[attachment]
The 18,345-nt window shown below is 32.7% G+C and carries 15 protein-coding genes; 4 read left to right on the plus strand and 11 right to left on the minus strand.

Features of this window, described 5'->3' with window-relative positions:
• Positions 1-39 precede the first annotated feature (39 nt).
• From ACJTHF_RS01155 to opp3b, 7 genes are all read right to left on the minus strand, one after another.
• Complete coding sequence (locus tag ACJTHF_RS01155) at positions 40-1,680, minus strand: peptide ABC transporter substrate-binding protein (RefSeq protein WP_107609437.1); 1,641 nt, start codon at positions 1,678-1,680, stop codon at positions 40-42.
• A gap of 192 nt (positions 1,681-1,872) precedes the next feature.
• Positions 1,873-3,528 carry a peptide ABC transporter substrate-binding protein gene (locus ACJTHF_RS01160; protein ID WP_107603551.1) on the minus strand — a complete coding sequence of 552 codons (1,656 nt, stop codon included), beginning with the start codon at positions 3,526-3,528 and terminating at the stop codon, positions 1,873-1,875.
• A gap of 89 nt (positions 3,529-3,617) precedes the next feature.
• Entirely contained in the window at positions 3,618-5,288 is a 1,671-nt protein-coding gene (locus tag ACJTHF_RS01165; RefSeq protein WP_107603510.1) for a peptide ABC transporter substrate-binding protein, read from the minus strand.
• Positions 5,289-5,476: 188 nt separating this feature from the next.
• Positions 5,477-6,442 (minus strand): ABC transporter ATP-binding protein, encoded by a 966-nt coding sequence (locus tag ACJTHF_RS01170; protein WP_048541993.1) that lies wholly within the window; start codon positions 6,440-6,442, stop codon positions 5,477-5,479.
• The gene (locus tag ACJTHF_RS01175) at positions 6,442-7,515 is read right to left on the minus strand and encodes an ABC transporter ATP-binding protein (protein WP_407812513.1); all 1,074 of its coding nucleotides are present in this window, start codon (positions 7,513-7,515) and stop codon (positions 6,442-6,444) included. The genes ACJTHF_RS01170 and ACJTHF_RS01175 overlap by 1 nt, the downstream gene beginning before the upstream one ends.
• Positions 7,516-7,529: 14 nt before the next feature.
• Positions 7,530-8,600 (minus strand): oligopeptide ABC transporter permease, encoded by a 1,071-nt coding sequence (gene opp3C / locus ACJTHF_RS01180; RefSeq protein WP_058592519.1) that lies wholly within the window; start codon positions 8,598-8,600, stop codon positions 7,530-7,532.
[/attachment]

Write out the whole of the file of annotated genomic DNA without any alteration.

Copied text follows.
The 18,345-nt window shown below is 32.7% G+C and carries 15 protein-coding genes; 4 read left to right on the plus strand and 11 right to left on the minus strand.

Features of this window, described 5'->3' with window-relative positions:
• Positions 1-39 precede the first annotated feature (39 nt).
• From ACJTHF_RS01155 to opp3b, 7 genes are all read right to left on the minus strand, one after another.
• Complete coding sequence (locus tag ACJTHF_RS01155) at positions 40-1,680, minus strand: peptide ABC transporter substrate-binding protein (RefSeq protein WP_107609437.1); 1,641 nt, start codon at positions 1,678-1,680, stop codon at positions 40-42.
• A gap of 192 nt (positions 1,681-1,872) precedes the next feature.
• Positions 1,873-3,528 carry a peptide ABC transporter substrate-binding protein gene (locus ACJTHF_RS01160; protein ID WP_107603551.1) on the minus strand — a complete coding sequence of 552 codons (1,656 nt, stop codon included), beginning with the start codon at positions 3,526-3,528 and terminating at the stop codon, positions 1,873-1,875.
• A gap of 89 nt (positions 3,529-3,617) precedes the next feature.
• Entirely contained in the window at positions 3,618-5,288 is a 1,671-nt protein-coding gene (locus tag ACJTHF_RS01165; RefSeq protein WP_107603510.1) for a peptide ABC transporter substrate-binding protein, read from the minus strand.
• Positions 5,289-5,476: 188 nt separating this feature from the next.
• Positions 5,477-6,442 (minus strand): ABC transporter ATP-binding protein, encoded by a 966-nt coding sequence (locus tag ACJTHF_RS01170; protein WP_048541993.1) that lies wholly within the window; start codon positions 6,440-6,442, stop codon positions 5,477-5,479.
• The gene (locus tag ACJTHF_RS01175) at positions 6,442-7,515 is read right to left on the minus strand and encodes an ABC transporter ATP-binding protein (protein WP_407812513.1); all 1,074 of its coding nucleotides are present in this window, start codon (positions 7,513-7,515) and stop codon (positions 6,442-6,444) included. The genes ACJTHF_RS01170 and ACJTHF_RS01175 overlap by 1 nt, the downstream gene beginning before the upstream one ends.
• Positions 7,516-7,529: 14 nt before the next feature.
• Positions 7,530-8,600 (minus strand): oligopeptide ABC transporter permease, encoded by a 1,071-nt coding sequence (gene opp3C / locus ACJTHF_RS01180; RefSeq protein WP_058592519.1) that lies wholly within the window; start codon positions 8,598-8,600, stop codon positions 7,530-7,532.